A Resu­mé of the 20th Century – 2000 Back to the Future

George Crumb

Born: October 24, 1929, in Charleston, West Virginia, USA

George Crumb was born was on the East Coast of the United States in Charleston, West Virginia. After competing his studies at the Mason College of Music in his hometown, he attended the University of Illinois and then the Berlin Hochschule für Musik, where he studied under Boris Blacher from 1955 to 1956. George Crumb is internationally known for music that elicits feelings of mystery and wonderment. By building upon the coloristic legacy of Debussy, the harmonic densities and rhythmic incisiveness of Bartok, and continuing the sonic pioneering of the American composer, Henry Cowell, Crumb has been able to fashion a music of powerful originality that possesses a universally recognized personal stamp and has won Crumb the affection of both performers and audiences alike.

Indeed, works such as his Vox Balanae are now considered by many to be part of the standard chamber music repertoire, and his Little Suite for Christmas, written for Lambert Orkis, is performed and recorded internationally by the new generation's leading pianistic talents.

Certainly, a hallmark of any Crumb work is his unique use of instruments in which he seeks to expand their color palette through non-traditional playing techniques.

Four Nocturnes, Night Music II for Violin and Piano 1964: In the case of Four Nocturnes (Night Music II) for Violin and Piano, a work composed in 1964 reflecting Crumb's early approach to this style of writing, you will witness a multitude of unusual violin harmonics and pizzicati as well as knocking on the instrument itself and manipulating the bow in a variety of configurations. The pianist is also called upon to perform pizzicati and harmonics on the interior of the piano. In addition, there are knockings on the soundboard and the frame of the piano as well as muting of strings with the hand and the use of a wire brush to achieve extraordinary sonic effects.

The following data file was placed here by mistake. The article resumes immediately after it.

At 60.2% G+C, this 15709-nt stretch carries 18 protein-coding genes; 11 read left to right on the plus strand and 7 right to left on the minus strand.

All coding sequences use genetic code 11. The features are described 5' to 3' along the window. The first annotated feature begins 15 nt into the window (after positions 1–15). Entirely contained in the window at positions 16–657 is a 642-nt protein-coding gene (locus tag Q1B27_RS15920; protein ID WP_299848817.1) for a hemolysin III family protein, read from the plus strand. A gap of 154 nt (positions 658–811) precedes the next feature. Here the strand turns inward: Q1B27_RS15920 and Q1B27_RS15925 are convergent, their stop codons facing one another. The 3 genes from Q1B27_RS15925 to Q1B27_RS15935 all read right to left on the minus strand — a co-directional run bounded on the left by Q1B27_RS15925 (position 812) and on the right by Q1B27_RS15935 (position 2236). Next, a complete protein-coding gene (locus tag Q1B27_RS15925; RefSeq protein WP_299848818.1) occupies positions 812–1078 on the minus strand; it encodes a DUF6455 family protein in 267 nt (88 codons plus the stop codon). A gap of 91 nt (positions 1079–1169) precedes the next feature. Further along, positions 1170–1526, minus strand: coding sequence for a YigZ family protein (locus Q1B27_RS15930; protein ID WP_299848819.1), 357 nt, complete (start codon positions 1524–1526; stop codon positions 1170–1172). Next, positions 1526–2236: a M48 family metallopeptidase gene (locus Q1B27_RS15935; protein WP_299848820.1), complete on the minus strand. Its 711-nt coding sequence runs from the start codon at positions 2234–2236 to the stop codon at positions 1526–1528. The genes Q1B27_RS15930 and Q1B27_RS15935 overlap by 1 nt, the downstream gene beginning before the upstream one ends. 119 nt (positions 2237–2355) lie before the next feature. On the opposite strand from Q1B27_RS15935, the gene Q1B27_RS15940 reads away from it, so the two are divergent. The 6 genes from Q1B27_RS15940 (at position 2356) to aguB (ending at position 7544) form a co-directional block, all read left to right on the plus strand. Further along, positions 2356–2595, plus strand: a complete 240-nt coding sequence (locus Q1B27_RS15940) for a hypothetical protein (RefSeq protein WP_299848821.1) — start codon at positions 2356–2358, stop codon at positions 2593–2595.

All of these unique techniques would remain curiosities if it were not for the fact that Crumb uses these devices in the service of substantial musical content that create a sonic world of power and beauty. In the Four Nocturnes, it is easy to imagine the magic of the night and the sounds of birds and insects as they go about their nightly rounds being sometimes playful, contemplative, and perhaps, even murderous. Silence, as in all of Crumb's works, plays an important role in the music as a dramatic device that heightens tension between major musical events.

This is music that engulfs and enfolds, transporting the listener to sonorous worlds of dazzling luminosity. Lambert Orkis

Anne-Sophie Mutter on George Crumb: Many years ago when I listened to George Crumb's Voice of the Whale, I was both fascinated and moved at the same time. His compositions are characterized by his ability to unexpectedly use the expression of each instrument to its fullest. One feels as if one has entered into a completely new world of sound.

Elizabeth E. Torres

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